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ART 100: Art Appreciation (Harney-Loudoun)

Research tips for your research paper! Direct comments and questions to Eliza Selander,

Need Help?


For individual research help, schedule an appointment to meet with a librarian.

Goals for Our Library Research Sessions

Goal 1. Come up with 2-3 topic ideas. Identify at least 5-10 key concepts that interest you about one of these ideas.

Goal 2. Find background information to help you select your topic.

Goal 1. Identify at least 5-10 key concepts that interest you about your topic, and form your research question.

Goal 2. Identify at least two ways to get research assistance from the library.

Goal 3. Find at least two sources in class today using article databases. Save them so that you can find them later. It's OK if you don't end up using them in your final paper!

Goal 4: Use the citation tools to cite your sources properly.

Goal 1: Develop your thesis statement.

Goal 2: Continue your research finding relevant sources.

Getting Started with Research

Do you prefer taking notes on paper or on a computer?

How will you keep track of your research?

Do you have a few topic options in mind? If not, try the Gale OneFile FineArts database and click on Topic Finder or browse by field, medium, era, region, or occupation in the Grove Art Online database.

You can also search for "art" (or something more specific) in the library catalog or look through the bookshelves (also called "stacks"). Most art books are in the "N" section (library books are arranged by topic on the shelves). See more book ideas here.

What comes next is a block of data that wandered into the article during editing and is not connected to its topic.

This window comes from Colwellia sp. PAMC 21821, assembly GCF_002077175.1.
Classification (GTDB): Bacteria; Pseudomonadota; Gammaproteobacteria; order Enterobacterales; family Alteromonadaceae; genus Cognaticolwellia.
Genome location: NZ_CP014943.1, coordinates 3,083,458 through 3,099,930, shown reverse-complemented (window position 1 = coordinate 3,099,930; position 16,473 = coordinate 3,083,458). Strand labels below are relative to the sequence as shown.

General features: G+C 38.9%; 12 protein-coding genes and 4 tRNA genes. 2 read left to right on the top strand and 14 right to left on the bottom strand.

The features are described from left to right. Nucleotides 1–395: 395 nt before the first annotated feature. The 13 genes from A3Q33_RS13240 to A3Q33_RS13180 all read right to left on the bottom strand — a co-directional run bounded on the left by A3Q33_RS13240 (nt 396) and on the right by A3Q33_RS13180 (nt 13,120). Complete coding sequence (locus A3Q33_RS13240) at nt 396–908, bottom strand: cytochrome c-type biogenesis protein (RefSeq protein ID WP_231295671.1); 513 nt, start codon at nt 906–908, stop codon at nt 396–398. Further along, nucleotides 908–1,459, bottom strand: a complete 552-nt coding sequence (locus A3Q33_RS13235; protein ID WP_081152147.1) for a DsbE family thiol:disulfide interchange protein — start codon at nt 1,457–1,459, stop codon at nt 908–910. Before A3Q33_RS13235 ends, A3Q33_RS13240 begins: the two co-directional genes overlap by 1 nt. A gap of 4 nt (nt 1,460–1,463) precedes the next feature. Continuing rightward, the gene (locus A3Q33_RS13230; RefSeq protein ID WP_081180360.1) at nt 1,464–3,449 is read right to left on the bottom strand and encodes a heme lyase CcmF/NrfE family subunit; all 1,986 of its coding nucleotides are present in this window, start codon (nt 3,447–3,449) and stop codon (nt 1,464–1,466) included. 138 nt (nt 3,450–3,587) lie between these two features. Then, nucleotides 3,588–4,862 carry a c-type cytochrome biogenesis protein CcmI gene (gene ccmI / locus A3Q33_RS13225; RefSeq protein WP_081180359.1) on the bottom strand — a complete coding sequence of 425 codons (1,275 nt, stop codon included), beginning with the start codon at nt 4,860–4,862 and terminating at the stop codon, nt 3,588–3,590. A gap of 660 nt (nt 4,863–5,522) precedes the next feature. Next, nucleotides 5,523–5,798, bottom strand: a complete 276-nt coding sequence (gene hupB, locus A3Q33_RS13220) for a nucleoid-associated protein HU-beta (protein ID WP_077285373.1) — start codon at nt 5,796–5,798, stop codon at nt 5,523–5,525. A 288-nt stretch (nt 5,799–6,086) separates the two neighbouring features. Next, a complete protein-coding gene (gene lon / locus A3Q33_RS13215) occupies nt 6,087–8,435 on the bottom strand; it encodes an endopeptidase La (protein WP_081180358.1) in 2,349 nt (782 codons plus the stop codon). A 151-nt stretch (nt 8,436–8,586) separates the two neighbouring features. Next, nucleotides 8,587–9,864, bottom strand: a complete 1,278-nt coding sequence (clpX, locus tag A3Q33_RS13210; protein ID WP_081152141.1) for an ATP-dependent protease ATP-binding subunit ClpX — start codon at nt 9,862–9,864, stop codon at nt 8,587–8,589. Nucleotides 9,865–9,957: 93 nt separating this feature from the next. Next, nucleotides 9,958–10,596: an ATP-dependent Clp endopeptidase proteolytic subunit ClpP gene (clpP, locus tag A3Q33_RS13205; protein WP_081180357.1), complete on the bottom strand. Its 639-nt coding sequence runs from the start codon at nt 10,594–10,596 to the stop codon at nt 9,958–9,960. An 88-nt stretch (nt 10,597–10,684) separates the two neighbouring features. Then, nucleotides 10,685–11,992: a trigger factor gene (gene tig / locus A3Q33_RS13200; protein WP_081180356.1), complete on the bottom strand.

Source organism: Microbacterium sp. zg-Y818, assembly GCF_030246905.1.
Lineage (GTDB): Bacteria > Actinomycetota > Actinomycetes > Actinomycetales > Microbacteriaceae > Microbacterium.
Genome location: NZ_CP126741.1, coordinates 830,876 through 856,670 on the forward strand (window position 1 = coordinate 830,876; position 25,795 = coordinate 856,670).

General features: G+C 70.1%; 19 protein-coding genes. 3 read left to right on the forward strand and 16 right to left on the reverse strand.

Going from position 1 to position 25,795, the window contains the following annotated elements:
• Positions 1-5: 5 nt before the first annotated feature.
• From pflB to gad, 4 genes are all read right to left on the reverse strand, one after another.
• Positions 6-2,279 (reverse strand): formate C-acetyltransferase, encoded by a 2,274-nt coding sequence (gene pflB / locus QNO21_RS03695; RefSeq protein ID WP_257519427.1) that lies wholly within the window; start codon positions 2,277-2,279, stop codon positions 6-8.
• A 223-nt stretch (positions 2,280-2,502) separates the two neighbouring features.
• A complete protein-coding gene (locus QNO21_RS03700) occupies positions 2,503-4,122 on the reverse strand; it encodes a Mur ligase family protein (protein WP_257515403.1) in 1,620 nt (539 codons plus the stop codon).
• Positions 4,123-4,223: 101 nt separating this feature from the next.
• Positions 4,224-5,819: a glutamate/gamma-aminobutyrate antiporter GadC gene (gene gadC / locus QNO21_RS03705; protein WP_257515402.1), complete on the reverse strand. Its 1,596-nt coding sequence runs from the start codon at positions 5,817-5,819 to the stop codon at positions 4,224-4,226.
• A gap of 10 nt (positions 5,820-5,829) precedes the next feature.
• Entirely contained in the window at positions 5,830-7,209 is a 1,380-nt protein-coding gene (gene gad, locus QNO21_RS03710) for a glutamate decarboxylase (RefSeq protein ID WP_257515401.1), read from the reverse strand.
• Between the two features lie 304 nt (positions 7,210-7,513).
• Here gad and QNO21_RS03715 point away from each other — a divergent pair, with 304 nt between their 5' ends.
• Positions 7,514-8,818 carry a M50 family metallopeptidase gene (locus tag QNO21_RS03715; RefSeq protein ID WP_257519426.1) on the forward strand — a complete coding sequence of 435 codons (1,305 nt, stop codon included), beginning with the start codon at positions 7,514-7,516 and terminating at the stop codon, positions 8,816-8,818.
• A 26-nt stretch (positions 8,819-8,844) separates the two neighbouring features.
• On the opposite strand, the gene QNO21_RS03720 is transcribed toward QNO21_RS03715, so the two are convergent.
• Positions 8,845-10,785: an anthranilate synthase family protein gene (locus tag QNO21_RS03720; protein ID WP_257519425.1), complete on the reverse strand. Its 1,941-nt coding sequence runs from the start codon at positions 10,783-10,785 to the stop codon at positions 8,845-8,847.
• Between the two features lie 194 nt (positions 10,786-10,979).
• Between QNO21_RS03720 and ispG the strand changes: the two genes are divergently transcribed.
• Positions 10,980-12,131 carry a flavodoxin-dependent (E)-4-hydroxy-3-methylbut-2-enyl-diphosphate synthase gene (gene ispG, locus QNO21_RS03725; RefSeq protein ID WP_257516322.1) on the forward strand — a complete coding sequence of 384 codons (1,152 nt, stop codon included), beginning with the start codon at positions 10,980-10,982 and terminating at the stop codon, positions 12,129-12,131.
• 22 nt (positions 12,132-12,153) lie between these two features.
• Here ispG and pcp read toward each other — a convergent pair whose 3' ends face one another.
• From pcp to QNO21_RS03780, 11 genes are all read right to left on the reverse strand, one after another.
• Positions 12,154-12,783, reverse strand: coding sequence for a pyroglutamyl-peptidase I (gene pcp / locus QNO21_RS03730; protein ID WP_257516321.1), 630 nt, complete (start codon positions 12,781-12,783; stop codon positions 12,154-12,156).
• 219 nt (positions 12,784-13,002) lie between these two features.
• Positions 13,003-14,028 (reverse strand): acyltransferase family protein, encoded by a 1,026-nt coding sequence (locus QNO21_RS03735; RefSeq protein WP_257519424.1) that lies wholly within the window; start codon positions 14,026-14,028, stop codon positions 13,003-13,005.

Questions to ask to refine or develop your topic:

  • What do you wonder about this topic?
    • What might be the top 10 factual questions you would want answered?
  • When did this topic first occur to you?
    • Where were you at the time?
    • Which questions led you to this topic?
    • Which sources or experiences made you think of this idea?
    • Why, do you think?
  • What might be another way of phrasing or explaining what you want to learn or figure out?

Topic questions modified from Rea and Mullaney, Inside Higher Ed.

Once you have a general topic in mind, brainstorm 5-10 related search terms BEFORE you start your research. This will help you define your research question.

For example: Search terms for Frida Kahlo could include specific aspects of her work such as folk art or magical realism. Search terms for African sculpture could include related words or terms like mask(s)terracotta or terra cottasoapstone; Search terms can also include names of people, events, or places: while researching Street Art you could use terms like BanksyBerlin Wall, or Jean-Michel Basquiat.

Save what you find (print it, email it to yourself, or copy and paste information and citations into a document) and keep it in a place you can easily find it again.